Two apples, a pre-packaged California roll, a bag of chips, a can of Amy’s brand vegetable soup, and a water bottle. This is what I ate on Jan. 16, 2020, all purchased from Gourmet Grocer. All of these items can be paid for using Supplemental Nutrition Assistance Program or an Electronic Benefits Transfer card.
But on Penn’s campus, they couldn’t be. Aside from dining plans which use swipes or dining dollars, Penn’s residential dining facilities accept cash, debit, and credit cards as payment options. But, after a conversation with the director of communications in the division of finance, I was informed that there “are not any financial policies at Penn related to using SNAP/EBT benefits in campus venues,” though there was an expressed interest by the official to explore the option. Considering Penn’s dining halls proudly state that, “At Penn, we recognize that our cafés serve a diverse population with a wide range of dining preferences,” feeding a wide range of socioeconomic mouths is reason enough to search for a way to ensure equal access to food.
Breads, cereals, bottled water, fruits and vegetables, meats, dairy products, seeds and plants, infant formula, some kinds of energy drinks, and pumpkins. These are all the products that you can buy with Pennsylvania Food Stamps. An EBT card is a federally-funded payment option offered at participating stores, that functions similarly to SNAP, except that folks can use an EBT card as many times within the month as they like, instead of all at once. They resemble debit cards in their appearance and their function.
Some Philadelphia fast food places, like the famous Geno’s Steaks, accept EBT cards as a form of payment. But Penn students shouldn’t have to venture to South Street or the nearest Subway restaurant in order to eat when so much time and money has already gone into their local options. Houston Hall, which recently underwent a $15 million dollar renovation, should accept any and all forms of payment, including SNAP and EBT cards. Otherwise, Geno’s Steaks will continue to be a more financially inclusive place than Penn.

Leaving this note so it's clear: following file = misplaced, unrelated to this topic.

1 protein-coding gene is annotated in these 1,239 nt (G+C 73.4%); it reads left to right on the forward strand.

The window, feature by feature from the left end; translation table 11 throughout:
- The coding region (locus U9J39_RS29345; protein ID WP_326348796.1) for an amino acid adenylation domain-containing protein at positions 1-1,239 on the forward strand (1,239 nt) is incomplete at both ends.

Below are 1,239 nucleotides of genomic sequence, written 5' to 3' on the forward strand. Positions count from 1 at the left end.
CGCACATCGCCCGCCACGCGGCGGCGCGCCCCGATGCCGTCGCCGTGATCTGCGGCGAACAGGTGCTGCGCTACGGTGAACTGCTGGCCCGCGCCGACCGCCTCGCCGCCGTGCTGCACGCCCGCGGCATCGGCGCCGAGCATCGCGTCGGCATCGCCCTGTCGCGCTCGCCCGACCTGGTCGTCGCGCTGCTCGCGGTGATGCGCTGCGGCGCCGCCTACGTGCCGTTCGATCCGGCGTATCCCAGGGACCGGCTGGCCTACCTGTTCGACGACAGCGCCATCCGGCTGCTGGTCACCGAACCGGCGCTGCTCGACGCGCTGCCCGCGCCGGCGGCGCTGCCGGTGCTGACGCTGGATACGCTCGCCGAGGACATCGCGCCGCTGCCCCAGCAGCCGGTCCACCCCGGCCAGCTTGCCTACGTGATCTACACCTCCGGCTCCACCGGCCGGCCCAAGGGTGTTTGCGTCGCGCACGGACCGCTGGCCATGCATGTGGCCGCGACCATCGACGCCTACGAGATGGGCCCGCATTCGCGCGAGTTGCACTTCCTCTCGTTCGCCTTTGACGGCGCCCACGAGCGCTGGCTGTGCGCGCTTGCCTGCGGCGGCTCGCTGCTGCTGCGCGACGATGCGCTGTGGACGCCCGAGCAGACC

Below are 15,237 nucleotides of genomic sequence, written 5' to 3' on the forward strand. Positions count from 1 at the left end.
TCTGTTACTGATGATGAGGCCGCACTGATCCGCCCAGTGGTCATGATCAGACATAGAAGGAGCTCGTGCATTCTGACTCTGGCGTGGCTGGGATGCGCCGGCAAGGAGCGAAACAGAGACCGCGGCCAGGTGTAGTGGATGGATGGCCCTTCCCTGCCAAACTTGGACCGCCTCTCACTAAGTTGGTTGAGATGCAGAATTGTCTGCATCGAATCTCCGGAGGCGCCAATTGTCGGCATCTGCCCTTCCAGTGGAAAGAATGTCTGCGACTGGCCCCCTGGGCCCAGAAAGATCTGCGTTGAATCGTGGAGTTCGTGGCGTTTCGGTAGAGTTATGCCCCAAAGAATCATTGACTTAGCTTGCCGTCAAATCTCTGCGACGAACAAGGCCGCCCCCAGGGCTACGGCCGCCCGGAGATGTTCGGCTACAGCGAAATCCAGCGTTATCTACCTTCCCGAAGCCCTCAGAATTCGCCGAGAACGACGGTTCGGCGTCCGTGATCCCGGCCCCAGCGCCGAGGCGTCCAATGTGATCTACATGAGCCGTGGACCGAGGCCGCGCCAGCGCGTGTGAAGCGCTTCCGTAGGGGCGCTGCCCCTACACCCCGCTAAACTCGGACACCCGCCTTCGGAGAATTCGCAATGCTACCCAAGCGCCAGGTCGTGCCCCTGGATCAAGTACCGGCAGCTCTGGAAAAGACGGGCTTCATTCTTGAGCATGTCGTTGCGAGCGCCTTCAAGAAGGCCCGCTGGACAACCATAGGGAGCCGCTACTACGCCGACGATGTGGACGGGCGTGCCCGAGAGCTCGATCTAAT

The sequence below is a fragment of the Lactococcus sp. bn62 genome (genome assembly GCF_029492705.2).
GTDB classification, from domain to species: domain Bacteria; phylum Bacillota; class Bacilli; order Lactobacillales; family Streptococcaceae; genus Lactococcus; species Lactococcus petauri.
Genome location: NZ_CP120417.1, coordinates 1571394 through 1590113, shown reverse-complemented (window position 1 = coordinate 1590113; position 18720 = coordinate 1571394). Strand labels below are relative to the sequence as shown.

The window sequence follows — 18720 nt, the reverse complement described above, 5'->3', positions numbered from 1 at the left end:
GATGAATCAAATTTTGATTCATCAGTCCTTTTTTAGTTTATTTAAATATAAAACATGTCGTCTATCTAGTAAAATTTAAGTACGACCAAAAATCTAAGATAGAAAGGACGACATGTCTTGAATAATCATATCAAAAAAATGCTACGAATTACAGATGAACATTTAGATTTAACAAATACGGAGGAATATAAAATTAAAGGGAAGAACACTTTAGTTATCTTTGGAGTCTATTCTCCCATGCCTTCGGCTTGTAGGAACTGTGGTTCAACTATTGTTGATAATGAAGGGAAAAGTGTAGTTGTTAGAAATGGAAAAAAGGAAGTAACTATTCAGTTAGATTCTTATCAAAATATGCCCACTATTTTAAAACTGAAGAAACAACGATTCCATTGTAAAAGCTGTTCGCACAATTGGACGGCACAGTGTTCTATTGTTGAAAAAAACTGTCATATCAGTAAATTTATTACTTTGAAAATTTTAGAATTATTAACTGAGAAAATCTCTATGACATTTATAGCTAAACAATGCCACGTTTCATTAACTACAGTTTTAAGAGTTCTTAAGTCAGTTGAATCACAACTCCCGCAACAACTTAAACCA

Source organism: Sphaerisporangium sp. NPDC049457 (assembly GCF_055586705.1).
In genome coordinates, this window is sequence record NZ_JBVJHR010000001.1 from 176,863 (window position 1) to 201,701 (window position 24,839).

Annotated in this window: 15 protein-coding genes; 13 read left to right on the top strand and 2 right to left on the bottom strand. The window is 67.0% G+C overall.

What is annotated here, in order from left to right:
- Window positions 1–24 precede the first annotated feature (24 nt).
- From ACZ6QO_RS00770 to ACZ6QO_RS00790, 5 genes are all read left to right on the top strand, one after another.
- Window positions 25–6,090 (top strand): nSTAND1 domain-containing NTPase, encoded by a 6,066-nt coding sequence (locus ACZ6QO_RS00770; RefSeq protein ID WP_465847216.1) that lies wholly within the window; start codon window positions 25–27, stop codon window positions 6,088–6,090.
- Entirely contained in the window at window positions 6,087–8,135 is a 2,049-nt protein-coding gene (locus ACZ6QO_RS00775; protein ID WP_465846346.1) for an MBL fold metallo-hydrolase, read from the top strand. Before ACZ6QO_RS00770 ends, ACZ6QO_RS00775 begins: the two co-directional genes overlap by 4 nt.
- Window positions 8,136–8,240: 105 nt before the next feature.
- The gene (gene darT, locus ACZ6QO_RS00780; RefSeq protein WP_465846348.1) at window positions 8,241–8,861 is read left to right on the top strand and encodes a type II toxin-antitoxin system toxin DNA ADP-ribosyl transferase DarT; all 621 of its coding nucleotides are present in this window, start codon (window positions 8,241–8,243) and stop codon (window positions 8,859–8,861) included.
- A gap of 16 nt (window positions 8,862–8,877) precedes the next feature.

Additionally, Wawa, 7-Eleven, Fresh Grocer, and CVS, all near Penn’s campus, also accept SNAP or EBT cards, according to the Fresh EBT app. Nobody wants to struggle with food insecurity. Penn as an institution with seemingly boundless reserves should recognize this very real threat, and help change the possibility of students going hungry. I have been told countless times by countless teachers to eat a “proper breakfast” before an important exam. What if I don’t have the money for a “proper breakfast?" What if an EBT card that can purchase a proper breakfast could offer me one?
Humboldt State University in Arcata, California, whose student population is just under 7,000, was one of the first college campuses to accept EBT cards in its campus store in 2016. Four years later, not many college campuses have followed suit. When I read headlines about Mindy Gray and Jon Gray, 1992 graduates, donating 10 million dollars to “fund all tuition and expenses for a group of 10 highly aided students,” my little first-generation low-income heart sings with happiness. While a generous donation, it will realistically impact only 10 students. Altering how Residential dining halls and Houston Hall accept forms of payment could impact far more than 10 students.
If there is no feasible way for Penn to accept SNAP benefits and EBT cards, the least they can do is provide more information to FGLI and food insecure students. Temple University offers a clear and helpful link to food resources through their Care Team website. Yet their Office of University Housing and Residential Life said SNAP benefits and EBT cards are not accepted on campus. After many days and multiple redirections in an attempt to uncover Penn’s policy in regards to SNAP benefits, it became clear that no such information is easily available with Penn online, or through contacting dining hall administration. I understand that 79% of first year Temple students receive financial aid, as compared to the 45% of undergraduate students who receive financial aid at Penn. Just because fewer students are in need of financial help at Penn doesn’t mean their needs are less worthy of being met.
While the Greenfield Intercultural Center “maintains a food pantry students can utilize free of charge for use in meal planning and eating on the go,” I still strongly believe in changing Penn’s ability to accept SNAP and EBT cards. In a country where 12% of residents receive SNAP benefits, excluding highly resourced places from accepting them is perpetuating harmful and classist stratification.
SOPHIA DUROSE is a College junior from Orlando, Fla. studying English. Her email address is email@example.com.